The snow season for Great Falls and north-central Montana got off to a very early start when a record-setting storm blew into the area for the last weekend of September.
That storm dumped about 19.3 inches of snow in Great Falls, and more than four feet in some areas along the Rocky Mountain Front and several communities just to the east, including Browning and Heart Butte.
Since then we've received a few more snow storms, including the one that arrived on Thanksgiving Eve and continued into Thursday, which brought another 11 inches to Great Falls. So far, Great Falls has received a total of 55 inches of snow since September 25th -- and the average annual snowfall for Great Falls is 63.5 inches.
According to the National Weather Service in Great Falls, these are the snowfall totals for September 25th through November 28th:
- Choteau: 61.5 inches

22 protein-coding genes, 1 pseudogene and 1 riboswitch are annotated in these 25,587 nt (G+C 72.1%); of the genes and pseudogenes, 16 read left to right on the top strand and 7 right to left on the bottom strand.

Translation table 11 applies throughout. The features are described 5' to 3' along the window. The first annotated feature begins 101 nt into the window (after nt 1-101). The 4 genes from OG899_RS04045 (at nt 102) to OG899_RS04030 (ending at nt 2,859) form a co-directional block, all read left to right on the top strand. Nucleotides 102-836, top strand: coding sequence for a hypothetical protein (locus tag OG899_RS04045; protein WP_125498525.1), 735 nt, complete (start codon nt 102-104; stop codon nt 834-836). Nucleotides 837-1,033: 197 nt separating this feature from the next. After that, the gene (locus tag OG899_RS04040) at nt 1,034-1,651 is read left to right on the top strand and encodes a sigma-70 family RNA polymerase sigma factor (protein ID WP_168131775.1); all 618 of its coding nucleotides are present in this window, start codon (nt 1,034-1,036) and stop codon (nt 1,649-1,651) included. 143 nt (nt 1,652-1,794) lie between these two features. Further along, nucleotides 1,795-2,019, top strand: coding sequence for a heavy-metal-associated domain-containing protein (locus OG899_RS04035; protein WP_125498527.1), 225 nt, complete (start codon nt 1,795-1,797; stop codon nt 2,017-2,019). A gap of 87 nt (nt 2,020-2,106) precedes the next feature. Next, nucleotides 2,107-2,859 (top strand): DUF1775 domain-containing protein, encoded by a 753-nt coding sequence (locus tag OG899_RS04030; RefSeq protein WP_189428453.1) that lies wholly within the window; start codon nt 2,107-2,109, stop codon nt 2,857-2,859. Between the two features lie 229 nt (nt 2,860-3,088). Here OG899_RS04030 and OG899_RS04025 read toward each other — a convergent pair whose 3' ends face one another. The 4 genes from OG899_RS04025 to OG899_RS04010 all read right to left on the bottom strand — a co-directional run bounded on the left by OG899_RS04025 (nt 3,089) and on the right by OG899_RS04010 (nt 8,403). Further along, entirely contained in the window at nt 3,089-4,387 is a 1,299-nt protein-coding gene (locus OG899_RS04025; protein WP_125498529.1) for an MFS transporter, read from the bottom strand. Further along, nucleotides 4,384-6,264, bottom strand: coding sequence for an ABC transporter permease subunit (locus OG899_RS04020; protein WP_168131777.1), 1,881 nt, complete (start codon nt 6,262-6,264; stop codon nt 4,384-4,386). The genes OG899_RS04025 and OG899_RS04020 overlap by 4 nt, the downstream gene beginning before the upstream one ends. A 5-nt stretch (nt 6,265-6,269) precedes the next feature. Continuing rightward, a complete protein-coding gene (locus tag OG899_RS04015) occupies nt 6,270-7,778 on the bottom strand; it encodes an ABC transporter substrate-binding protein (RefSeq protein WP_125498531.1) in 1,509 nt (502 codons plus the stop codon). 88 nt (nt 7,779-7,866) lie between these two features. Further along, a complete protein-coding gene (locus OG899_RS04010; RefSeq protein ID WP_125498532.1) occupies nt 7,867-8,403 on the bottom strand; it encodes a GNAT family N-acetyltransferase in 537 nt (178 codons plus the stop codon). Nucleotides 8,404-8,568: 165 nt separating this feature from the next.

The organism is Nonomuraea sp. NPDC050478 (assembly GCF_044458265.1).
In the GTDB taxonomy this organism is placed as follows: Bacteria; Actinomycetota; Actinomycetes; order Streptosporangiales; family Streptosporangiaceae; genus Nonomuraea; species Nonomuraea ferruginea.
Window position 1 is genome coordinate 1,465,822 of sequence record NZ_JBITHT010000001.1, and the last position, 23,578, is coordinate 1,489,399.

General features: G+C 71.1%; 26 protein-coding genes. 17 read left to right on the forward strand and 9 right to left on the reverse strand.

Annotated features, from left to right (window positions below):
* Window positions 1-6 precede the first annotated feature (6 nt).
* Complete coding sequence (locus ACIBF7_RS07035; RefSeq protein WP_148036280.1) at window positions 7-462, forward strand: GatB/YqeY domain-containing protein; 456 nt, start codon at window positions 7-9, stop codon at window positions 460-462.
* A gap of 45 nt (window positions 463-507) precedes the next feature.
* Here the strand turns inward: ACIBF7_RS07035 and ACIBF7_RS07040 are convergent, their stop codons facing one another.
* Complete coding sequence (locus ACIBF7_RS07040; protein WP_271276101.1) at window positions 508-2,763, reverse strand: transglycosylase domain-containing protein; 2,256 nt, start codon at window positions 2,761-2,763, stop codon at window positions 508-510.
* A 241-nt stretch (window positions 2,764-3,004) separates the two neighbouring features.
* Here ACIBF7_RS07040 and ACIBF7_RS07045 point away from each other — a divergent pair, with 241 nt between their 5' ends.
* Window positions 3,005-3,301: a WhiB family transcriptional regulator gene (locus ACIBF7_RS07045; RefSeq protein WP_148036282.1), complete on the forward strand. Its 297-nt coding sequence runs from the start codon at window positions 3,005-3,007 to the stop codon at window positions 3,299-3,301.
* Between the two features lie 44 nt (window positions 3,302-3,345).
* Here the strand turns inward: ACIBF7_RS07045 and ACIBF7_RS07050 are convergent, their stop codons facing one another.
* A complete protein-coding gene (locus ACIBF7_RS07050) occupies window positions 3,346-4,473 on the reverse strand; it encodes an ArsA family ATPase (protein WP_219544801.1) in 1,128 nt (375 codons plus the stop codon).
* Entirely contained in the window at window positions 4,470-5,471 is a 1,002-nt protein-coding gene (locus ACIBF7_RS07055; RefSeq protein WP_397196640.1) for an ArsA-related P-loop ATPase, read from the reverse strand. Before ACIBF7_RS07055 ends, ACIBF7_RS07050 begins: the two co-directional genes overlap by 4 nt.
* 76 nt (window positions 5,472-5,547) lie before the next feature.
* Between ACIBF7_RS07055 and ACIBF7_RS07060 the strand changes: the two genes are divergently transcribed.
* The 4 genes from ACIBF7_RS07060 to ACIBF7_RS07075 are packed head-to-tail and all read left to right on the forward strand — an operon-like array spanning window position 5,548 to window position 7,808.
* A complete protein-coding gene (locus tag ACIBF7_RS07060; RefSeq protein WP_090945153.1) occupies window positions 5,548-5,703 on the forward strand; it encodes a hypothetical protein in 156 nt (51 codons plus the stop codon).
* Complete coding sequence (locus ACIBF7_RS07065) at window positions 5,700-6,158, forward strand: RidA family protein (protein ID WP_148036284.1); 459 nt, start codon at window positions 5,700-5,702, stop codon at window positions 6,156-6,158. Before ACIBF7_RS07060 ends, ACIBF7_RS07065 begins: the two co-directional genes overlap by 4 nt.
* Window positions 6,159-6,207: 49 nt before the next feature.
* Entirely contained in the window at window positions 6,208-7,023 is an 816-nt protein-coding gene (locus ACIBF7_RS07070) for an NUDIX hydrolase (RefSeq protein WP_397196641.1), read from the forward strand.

- Great Falls: 55 inches
- Zortman: 42.6 inches
- Chester: 33.1 inches
- Shelby: 32.5 inches
- Havre: 30 inches
- Chinook: 19.5 inches
- Fort Benton: 26.7 inches
- Helena: 14.3 inches
- Malta: 8.9 inches
And far surpassing all of those is East Glacier, which has received 83.8 inches since September 25th.
This does not necessarily mean that new annual snowfall records will be broken in each or any of these areas - just that they have received a lot of snow very early in the season so far.
The above figures represent only the amount of snow that has fallen from September 25 to November 28 of this year. But for calendar year 2019 to date - that is, from January 1 through November 28 - Great Falls has received 113.9 inches of snow. The calendar-year record for snow in Great Falls was 116.5 inches in 1989 -- which means that once the totals for today (Friday, November 29) are officially recorded, Great Falls will likely have a new annual snowfall record.
The snowfall numbers are from the National Weather Service, and do not reflect the actual amount of snow that fell in every part of every community. Some areas got more, others got less than the stated official amount. Snowfall totals can differ even just several yards apart, due to drifting, settling, and melting.
Here is video from September 30, 2019: